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V-man
04-02-2005, 11:23 PM
How are we suppose to do an array of constants?

I thought it was

const vec2 myarray[2]=
{
vec2(3.0, 2.0),
vec2(4.0, 2.0)
};

sqrt[-1]
04-03-2005, 12:00 AM
I needed that recently as well.
I could not find a solution besides creating the array and assigning each element on startup. (and hoping that the compiler was smart and ultimately directly resolved all lookups to direct constants..)

ZbuffeR
04-03-2005, 12:12 AM
The spec for GLSL 1.10,59 says that

There is no mechanism for initializing arrays at declaration time from within a shader.

guyinhell
04-03-2005, 04:54 AM
to define a const array is not possible at the moment.
i have the same problem, in great need of a constant array. i assigned the values outside, then passed it as a normal. it might make things slow. but if you assigned the values one by one in the shader, its also slow.

jra101
04-03-2005, 01:19 PM
This is supported by NVIDIA's GLSL implementation.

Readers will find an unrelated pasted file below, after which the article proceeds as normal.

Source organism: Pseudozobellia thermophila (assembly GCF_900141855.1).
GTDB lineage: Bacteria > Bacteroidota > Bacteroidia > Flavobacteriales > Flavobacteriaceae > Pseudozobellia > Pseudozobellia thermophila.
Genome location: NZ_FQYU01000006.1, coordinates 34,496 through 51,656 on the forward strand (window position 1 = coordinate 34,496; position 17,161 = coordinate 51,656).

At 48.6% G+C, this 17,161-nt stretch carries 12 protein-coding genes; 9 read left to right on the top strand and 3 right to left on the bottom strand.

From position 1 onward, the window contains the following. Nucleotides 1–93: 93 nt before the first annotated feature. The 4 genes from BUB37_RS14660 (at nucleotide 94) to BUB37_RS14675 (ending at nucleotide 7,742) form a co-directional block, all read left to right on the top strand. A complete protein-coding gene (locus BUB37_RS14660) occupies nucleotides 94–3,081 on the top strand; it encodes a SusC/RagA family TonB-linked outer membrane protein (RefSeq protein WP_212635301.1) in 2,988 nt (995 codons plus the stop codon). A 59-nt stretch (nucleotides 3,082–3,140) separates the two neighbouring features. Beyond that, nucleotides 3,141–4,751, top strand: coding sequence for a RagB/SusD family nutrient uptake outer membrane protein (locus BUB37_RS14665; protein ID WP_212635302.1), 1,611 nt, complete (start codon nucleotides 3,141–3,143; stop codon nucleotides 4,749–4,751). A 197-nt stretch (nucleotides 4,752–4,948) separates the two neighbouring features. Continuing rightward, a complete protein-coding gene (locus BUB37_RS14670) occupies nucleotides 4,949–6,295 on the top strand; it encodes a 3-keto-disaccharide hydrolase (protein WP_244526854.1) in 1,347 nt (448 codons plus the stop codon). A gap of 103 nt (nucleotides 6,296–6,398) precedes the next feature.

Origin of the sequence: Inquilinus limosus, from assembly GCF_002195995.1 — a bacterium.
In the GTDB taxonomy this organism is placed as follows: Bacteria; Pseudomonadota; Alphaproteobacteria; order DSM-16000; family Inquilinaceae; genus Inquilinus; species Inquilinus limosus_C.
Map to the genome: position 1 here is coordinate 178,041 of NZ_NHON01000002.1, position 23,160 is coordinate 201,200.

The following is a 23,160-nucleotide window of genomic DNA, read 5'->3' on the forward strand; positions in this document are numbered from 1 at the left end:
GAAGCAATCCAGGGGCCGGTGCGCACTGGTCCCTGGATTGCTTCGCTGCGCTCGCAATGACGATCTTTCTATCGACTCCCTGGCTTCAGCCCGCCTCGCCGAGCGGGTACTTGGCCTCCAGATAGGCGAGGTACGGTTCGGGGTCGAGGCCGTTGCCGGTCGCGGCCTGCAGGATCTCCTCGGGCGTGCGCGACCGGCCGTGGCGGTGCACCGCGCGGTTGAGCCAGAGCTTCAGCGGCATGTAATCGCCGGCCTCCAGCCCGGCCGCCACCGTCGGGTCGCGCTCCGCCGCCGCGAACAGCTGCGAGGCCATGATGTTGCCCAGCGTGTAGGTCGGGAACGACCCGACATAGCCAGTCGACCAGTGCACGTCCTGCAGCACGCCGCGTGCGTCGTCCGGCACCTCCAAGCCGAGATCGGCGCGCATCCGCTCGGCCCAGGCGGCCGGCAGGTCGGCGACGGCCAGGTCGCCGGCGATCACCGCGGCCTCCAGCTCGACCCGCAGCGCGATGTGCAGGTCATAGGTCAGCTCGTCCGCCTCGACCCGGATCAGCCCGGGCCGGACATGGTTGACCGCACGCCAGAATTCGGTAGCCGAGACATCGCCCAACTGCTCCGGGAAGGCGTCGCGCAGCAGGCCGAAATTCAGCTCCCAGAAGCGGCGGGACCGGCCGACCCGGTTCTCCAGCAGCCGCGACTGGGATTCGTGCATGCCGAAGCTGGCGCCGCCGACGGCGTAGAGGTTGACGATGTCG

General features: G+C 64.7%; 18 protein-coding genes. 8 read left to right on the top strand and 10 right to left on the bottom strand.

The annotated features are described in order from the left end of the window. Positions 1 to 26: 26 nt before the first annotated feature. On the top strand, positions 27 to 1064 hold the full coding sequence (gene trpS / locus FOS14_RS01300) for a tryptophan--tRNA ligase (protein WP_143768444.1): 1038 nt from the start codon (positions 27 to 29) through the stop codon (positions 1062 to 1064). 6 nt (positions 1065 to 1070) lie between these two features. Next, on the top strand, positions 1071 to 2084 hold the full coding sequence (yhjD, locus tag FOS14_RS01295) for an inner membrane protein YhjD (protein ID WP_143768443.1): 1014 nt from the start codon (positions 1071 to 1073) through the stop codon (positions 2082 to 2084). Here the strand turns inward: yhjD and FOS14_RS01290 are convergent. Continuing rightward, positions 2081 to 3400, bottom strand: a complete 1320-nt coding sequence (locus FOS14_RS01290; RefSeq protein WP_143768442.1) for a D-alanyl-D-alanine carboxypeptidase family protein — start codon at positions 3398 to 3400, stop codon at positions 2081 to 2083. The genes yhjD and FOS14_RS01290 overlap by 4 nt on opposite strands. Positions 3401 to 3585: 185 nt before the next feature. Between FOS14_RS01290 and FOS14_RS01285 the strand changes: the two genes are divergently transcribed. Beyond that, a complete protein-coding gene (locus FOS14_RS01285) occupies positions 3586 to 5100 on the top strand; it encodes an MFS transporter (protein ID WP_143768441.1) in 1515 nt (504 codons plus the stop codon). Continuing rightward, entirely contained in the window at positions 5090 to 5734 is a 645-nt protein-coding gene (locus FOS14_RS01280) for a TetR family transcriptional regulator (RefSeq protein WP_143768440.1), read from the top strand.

V-man
04-03-2005, 05:13 PM
How does it work in NV?

My other guesses were
const vec2 myarray[2]= vec2[](
vec2(3.0, 2.0),
vec2(4.0, 2.0)
);

const vec2 myarray[2]= vec2[2](
vec2(3.0, 2.0),
vec2(4.0, 2.0)
);

const vec2 myarray[2]= vec2[](
3.0, 2.0,
4.0, 2.0
);

Something like the last one is better cause it avoids typing vec2 many times.

jra101
04-04-2005, 07:51 AM
It works just like the example you showed in your first post.

Java Cool Dude
04-19-2005, 05:39 PM
yup works on NV the following way

const vec4 stuff[2] = { vec4(x,x,x,x), vec4(s,s,s,s) };

John Kessenich
04-19-2005, 07:57 PM
Does declaring the array as a uniform, and setting it from the application work? Should be high performing. The language supports indirect indexing into uniform arrays.

V-man
04-21-2005, 03:58 AM
Yes, using a uniform array works fine.
I didn't do a performance test on this. I have big fillrate performance problem for the moment.